Background: This study evaluated the feasibility of implementing a patient-centered, technology-based symptom monitoring and reporting system (SyMon-SAYS) in pediatric oncology clinics using fatigue as a prototypic symptom. Timely identification of symptoms related to multi-modal therapy for children with cancer is fundamental to the overall success of cancer treatment. SyMon-SAYS was developed to address this need. Procedure: Patients with a cancer diagnosis, ages 7-21 years, currently on treatment, or off treatment within 6 months, were eligible. Patients/parents completed weekly fatigue assessments over 8 weeks via the internet or interactive voice response (IVR) by phone. Alert emails were generated when pre-defined fatigue score thresholds were met, and fatigue reports were forwarded to clinicians accordingly. Clinicians and parents/patients received cumulative graphic reports of fatigue scores prior to clinic visits at 4 and 8 weeks post-baseline to facilitate discussion. Parents/patients completed an exit survey at their last visit. Results: Fifty-seven patients/parents completed the study. The majority of patients (93%) and parents (78%) felt it was very/extremely easy to complete SyMon-SAYS; 95% of parents were satisfied with the system; 60% reported it helped deal with their child's fatigue; 70% reported that clinicians didn't discuss fatigue with them; 81% would be willing to use SyMon-SAYS to manage fatigue and other symptoms. Clinicians reported insufficient time to review reports, yet 71% were willing to receive the report on a monthly basis. Conclusion: SyMon-SAYS is feasible and acceptable to patients and parents. Future efforts should focus on better integrating the system into the clinical workflow to improve clinicians' acceptance.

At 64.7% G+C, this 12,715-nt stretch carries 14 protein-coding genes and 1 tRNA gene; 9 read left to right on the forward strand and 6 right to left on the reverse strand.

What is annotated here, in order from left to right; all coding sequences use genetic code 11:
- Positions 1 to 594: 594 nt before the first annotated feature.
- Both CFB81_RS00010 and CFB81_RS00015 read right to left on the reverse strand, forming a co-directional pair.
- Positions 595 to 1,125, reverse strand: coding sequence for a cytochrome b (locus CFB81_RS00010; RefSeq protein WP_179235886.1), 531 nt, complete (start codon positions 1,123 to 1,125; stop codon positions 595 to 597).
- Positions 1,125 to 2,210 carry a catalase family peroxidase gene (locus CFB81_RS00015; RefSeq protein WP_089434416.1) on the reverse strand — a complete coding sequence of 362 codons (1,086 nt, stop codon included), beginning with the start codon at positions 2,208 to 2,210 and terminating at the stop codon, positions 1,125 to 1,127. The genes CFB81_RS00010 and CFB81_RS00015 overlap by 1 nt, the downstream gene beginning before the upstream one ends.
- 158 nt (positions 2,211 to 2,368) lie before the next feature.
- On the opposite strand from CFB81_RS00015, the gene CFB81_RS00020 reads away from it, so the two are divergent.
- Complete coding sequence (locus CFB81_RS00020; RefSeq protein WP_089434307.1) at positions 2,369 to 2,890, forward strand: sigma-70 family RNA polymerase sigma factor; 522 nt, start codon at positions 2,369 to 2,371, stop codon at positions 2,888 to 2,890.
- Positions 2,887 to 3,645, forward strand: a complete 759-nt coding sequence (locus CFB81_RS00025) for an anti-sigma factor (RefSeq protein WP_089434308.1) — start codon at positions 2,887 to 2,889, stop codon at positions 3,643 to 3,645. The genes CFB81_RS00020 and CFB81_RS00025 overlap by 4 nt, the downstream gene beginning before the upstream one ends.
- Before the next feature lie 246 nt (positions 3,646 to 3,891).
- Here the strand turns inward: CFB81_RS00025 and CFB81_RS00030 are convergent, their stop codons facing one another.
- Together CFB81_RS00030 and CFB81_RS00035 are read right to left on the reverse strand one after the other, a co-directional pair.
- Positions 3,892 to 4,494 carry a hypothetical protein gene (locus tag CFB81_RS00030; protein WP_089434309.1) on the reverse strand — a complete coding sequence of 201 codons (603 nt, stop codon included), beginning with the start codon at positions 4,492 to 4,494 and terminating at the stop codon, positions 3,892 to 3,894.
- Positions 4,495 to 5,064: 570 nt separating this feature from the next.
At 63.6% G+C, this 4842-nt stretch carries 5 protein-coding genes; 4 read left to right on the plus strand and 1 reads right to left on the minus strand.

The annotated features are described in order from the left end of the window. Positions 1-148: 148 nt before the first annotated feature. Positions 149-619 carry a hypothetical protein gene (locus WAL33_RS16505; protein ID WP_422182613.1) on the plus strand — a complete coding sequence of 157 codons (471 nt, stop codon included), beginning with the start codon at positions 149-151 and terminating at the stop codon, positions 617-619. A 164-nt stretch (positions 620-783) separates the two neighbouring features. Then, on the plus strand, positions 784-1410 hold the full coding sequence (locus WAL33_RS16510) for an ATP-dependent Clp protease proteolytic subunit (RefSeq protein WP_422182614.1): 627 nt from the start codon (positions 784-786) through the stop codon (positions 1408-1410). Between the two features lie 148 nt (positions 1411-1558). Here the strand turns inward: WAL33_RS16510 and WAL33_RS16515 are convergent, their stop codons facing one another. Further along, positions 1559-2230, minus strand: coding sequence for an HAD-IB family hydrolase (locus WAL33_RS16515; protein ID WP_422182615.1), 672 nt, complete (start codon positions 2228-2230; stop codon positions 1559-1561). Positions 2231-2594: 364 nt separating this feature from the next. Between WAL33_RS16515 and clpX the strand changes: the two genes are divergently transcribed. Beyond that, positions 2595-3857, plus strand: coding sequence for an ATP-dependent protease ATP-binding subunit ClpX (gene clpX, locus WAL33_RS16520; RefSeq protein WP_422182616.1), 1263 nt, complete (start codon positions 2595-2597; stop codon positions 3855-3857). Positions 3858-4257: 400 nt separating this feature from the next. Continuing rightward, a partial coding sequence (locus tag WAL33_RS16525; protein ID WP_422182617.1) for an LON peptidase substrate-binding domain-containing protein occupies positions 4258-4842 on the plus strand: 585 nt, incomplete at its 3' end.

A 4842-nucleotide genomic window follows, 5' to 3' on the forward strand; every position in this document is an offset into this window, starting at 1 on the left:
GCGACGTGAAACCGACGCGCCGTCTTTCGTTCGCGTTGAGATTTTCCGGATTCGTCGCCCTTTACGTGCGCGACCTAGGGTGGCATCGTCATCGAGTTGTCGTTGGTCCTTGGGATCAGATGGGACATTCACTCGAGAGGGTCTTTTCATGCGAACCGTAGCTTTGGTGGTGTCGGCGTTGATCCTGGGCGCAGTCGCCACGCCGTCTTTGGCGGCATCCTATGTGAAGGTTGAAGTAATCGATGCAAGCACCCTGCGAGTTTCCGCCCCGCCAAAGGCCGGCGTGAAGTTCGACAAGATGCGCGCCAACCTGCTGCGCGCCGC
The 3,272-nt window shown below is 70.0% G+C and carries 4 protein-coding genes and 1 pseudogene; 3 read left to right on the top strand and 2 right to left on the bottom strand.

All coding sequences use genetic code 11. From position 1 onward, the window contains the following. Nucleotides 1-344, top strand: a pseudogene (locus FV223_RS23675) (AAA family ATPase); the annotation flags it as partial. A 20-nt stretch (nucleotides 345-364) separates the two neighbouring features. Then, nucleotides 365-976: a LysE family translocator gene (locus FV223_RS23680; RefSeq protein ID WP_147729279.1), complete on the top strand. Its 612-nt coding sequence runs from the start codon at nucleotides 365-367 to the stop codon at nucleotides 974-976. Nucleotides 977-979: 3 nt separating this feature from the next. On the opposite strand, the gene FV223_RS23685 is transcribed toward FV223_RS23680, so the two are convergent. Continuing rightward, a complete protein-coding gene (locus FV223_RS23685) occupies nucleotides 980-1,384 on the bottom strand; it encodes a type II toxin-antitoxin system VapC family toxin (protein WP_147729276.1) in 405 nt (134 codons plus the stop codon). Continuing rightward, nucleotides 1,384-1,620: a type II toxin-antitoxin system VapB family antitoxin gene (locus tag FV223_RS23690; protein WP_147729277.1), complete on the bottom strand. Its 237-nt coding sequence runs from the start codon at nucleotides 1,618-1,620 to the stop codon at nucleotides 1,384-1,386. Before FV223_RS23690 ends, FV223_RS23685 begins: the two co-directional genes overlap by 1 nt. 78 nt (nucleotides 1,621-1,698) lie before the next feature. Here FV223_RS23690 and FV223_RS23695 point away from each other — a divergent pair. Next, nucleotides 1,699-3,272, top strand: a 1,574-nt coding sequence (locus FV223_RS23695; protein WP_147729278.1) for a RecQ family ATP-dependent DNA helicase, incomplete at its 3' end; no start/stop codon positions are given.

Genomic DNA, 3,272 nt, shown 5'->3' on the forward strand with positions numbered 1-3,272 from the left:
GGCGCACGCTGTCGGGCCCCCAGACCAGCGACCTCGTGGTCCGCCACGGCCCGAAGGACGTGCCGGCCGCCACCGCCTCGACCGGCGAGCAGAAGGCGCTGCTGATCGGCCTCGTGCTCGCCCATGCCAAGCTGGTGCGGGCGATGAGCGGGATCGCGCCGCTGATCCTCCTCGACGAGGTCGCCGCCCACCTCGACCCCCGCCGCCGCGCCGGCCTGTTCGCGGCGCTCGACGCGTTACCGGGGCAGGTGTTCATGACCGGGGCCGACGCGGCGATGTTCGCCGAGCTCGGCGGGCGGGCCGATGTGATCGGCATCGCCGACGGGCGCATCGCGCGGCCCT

- Symptom monitoring
ASJC Scopus subject areas
- Pediatrics, Perinatology, and Child Health